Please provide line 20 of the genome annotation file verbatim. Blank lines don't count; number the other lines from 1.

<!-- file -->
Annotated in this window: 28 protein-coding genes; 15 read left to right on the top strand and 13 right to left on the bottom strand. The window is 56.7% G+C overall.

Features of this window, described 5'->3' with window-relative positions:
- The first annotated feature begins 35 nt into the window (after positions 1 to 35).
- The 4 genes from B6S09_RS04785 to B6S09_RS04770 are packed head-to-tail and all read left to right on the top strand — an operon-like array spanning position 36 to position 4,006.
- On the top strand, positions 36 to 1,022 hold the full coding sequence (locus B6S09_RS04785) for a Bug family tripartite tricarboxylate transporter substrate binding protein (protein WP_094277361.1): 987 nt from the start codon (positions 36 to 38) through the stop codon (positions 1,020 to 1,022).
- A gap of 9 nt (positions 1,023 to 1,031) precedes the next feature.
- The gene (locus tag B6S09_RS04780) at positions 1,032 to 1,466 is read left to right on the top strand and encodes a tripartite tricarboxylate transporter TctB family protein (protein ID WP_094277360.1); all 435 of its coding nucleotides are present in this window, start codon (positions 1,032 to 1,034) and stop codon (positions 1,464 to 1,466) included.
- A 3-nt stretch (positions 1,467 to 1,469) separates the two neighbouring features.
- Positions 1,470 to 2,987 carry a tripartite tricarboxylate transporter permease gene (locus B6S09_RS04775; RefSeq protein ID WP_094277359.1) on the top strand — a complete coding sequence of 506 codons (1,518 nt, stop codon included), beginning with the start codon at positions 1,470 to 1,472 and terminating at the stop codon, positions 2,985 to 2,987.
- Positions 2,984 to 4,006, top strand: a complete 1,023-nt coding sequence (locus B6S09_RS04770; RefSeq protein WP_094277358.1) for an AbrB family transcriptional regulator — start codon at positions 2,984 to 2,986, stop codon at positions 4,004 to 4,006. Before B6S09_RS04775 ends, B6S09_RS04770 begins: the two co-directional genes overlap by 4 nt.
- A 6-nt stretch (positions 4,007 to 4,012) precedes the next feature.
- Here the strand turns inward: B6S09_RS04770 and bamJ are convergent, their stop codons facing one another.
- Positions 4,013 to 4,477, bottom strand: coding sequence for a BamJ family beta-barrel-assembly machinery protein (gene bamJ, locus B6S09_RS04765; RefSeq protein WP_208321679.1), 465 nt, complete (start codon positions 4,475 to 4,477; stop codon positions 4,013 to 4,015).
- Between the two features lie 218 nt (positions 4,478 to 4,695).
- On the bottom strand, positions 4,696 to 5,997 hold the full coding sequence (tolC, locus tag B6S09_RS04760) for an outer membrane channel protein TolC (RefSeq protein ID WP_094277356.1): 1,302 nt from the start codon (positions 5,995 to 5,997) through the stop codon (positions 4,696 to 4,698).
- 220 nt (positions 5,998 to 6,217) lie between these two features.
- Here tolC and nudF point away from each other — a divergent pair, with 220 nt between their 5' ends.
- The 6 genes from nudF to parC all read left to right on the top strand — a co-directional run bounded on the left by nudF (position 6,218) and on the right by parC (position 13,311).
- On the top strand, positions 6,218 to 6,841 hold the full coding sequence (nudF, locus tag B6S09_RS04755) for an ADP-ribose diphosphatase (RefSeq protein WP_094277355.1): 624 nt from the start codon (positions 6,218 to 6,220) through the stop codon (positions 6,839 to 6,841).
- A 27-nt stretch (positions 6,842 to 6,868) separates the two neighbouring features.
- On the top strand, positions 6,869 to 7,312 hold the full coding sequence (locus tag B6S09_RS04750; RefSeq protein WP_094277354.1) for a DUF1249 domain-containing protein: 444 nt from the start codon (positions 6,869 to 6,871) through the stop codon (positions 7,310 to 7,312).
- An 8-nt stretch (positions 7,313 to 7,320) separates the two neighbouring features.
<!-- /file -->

- A 27-nt stretch (positions 6,842 to 6,868) separates the two neighbouring features.